Cookies on this website

We use cookies to ensure that we give you the best experience on our website. If you click 'Accept all cookies' we'll assume that you are happy to receive all cookies and you won't see this message again. If you click 'Reject all non-essential cookies' only necessary cookies providing core functionality such as security, network management, and accessibility will be enabled. Click 'Find out more' for information on how to change your cookie settings.

Exposure to air pollution is a major contributor to the pathogenesis of chronic obstructive pulmonary disease (COPD) worldwide. Indeed, most recent estimates suggest that 50% of the total attributable risk of COPD may be related to air pollution. In response, the GOLD Scientific Committee performed a comprehensive review on this topic, qualitatively synthesized the evidence to date and proffered recommendations to mitigate the risk.The review found that both gaseous and particulate components of air pollution are likely contributors to COPD. There are no absolutely safe levels of ambient air pollution and the relationship between air pollution levels and respiratory events is supra-linear. Wildfires and extreme weather events such as heat waves, which are becoming more common owing to climate change, are major threats to COPD patients and acutely increase their risk of morbidity and mortality. Exposure to air pollution also impairs lung growth in children and as such may lead to developmental COPD.GOLD recommends strong public health policies around the world to reduce ambient air pollution and for implementation of public warning systems and advisories, including where possible the use of personalised apps, to alert patients when ambient air pollution levels exceed acceptable minimal thresholds. When household particulate content exceeds acceptable thresholds, patients should consider using air cleaners and filters where feasible.Air pollution is a major health threat to patients living with COPD and actions are urgently required to reduce the morbidity and mortality related to poor air quality around the world.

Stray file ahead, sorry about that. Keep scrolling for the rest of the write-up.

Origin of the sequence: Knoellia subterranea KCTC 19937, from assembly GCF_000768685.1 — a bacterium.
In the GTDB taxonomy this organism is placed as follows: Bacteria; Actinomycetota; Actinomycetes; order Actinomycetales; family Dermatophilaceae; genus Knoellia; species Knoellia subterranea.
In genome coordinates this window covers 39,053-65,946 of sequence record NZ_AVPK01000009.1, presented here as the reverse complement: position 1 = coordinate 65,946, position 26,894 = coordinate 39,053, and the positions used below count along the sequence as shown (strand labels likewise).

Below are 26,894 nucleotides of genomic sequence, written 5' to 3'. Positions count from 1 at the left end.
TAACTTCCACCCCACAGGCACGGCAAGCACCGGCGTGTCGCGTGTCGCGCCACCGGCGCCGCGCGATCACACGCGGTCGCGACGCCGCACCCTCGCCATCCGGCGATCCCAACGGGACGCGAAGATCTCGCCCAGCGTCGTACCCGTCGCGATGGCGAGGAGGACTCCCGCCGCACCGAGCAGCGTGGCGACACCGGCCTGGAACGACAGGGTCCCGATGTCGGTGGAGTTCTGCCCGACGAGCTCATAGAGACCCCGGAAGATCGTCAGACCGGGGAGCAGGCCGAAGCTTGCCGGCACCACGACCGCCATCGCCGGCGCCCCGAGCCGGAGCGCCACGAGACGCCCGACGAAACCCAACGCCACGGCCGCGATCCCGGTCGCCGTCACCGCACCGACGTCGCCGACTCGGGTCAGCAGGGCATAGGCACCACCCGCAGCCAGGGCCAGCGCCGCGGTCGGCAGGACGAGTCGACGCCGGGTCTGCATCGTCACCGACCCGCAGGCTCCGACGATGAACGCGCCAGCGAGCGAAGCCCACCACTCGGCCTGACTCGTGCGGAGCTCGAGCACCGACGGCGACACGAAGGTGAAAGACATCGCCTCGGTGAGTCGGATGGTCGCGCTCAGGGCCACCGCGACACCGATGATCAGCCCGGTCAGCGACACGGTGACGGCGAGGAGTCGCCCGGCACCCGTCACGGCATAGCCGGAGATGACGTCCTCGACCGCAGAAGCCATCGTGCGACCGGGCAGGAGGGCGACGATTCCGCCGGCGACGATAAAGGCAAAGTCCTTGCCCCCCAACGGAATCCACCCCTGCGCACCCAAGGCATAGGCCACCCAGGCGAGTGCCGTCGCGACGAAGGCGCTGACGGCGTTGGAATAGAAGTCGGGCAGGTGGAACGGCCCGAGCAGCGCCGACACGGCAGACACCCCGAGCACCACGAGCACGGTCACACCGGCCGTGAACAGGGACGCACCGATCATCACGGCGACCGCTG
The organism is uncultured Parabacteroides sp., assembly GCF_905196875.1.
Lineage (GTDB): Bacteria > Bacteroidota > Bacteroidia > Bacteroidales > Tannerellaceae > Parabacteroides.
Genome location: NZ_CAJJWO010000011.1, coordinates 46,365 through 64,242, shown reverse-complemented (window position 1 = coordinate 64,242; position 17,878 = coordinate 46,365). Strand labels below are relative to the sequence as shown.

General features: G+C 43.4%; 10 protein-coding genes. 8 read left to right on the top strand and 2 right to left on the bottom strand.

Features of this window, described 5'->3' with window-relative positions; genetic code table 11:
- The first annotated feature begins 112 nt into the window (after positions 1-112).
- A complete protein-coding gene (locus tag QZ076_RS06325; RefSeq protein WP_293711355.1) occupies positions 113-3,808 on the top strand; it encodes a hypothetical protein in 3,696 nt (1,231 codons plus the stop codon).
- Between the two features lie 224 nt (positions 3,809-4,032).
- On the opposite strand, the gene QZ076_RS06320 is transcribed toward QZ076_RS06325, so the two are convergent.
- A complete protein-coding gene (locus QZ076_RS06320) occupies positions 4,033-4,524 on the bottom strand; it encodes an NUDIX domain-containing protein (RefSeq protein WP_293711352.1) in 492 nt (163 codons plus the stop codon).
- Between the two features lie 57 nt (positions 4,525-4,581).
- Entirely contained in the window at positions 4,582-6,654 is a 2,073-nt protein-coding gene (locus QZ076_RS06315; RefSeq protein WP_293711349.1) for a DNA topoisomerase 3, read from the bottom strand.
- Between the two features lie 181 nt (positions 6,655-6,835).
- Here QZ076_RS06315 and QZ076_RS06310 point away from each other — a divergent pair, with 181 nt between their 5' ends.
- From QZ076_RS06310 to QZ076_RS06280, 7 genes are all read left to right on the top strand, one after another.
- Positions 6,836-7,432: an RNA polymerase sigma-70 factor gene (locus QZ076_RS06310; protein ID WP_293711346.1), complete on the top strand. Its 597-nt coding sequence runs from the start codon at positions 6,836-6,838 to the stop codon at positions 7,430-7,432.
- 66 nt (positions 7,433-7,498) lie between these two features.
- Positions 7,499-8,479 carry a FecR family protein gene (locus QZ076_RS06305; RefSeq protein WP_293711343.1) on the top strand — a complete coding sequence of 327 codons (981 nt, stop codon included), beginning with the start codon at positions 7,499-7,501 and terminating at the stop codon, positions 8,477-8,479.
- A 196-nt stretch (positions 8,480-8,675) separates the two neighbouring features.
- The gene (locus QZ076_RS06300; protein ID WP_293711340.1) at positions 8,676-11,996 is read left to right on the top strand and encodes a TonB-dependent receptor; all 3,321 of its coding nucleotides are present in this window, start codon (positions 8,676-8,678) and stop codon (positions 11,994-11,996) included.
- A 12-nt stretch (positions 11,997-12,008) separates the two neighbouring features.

Original publication




Journal article


Eur Respir J

Publication Date